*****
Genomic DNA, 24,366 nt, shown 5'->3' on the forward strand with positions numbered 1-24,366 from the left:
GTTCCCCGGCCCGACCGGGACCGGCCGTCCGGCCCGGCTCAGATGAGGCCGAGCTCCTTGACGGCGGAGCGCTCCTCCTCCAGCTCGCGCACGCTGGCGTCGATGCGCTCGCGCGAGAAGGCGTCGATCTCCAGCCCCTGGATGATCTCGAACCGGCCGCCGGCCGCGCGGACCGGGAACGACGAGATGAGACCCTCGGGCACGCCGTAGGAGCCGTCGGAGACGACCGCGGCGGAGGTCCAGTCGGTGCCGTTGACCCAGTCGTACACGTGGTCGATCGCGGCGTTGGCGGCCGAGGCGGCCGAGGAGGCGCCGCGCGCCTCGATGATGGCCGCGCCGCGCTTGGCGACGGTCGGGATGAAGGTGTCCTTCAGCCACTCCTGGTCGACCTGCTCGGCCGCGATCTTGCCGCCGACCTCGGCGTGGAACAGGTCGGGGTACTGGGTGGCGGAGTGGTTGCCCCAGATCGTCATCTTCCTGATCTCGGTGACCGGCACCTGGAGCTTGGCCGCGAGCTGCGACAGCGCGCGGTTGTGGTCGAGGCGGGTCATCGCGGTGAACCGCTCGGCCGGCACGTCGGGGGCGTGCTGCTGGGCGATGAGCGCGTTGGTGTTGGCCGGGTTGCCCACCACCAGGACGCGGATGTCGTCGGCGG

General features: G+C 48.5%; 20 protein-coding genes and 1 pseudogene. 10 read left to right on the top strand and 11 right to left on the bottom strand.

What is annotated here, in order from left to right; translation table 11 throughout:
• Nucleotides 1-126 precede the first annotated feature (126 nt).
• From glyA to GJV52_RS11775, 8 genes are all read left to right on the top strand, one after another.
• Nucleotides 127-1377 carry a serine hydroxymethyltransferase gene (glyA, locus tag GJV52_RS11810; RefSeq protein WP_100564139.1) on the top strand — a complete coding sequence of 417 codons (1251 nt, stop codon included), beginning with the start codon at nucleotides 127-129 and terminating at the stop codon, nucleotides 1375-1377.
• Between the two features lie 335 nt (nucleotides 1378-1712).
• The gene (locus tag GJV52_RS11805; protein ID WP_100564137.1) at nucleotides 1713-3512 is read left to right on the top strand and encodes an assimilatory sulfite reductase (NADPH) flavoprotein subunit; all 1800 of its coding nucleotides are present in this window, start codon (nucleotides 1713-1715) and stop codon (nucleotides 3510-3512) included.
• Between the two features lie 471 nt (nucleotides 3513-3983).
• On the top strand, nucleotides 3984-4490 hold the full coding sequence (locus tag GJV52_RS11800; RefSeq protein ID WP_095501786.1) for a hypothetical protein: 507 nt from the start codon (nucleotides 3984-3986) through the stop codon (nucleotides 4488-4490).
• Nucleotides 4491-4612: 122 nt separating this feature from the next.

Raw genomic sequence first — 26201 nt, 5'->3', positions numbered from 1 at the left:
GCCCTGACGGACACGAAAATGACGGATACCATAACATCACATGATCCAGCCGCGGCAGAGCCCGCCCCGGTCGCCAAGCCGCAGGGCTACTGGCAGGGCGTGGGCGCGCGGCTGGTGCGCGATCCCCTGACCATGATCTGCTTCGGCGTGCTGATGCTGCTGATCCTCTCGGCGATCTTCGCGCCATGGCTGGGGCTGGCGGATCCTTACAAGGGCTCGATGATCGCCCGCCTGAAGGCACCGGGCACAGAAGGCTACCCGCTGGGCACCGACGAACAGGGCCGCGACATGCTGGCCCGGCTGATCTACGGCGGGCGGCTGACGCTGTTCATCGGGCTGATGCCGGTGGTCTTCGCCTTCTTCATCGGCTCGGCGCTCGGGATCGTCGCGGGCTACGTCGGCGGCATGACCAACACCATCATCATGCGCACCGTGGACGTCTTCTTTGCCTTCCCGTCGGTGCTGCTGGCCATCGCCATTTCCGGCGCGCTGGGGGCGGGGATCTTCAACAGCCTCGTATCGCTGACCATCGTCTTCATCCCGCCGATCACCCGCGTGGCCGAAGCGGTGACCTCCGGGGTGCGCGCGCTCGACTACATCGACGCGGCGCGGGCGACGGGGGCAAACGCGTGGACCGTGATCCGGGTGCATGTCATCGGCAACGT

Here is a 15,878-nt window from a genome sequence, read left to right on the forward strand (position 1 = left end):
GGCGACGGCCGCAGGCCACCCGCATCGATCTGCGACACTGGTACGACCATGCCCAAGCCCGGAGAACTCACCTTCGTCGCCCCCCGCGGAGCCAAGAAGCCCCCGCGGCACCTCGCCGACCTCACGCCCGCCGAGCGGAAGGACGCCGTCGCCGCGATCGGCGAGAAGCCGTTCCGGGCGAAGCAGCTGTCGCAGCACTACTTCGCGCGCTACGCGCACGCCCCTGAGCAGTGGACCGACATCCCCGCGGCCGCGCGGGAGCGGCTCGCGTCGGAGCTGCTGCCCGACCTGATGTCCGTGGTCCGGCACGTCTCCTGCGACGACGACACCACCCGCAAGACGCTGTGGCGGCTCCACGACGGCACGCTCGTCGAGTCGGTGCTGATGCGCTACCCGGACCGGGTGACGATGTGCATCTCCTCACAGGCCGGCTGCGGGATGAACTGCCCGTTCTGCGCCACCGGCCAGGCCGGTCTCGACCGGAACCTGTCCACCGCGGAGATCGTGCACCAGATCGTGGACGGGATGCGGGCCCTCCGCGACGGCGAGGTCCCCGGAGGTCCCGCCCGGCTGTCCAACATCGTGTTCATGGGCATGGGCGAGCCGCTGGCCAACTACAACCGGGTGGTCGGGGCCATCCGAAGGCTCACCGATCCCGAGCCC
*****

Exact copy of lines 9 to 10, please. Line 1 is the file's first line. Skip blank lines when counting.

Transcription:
• The gene (locus tag GJV52_RS11805; protein ID WP_100564137.1) at nucleotides 1713-3512 is read left to right on the top strand and encodes an assimilatory sulfite reductase (NADPH) flavoprotein subunit; all 1800 of its coding nucleotides are present in this window, start codon (nucleotides 1713-1715) and stop codon (nucleotides 3510-3512) included.
• Between the two features lie 471 nt (nucleotides 3513-3983).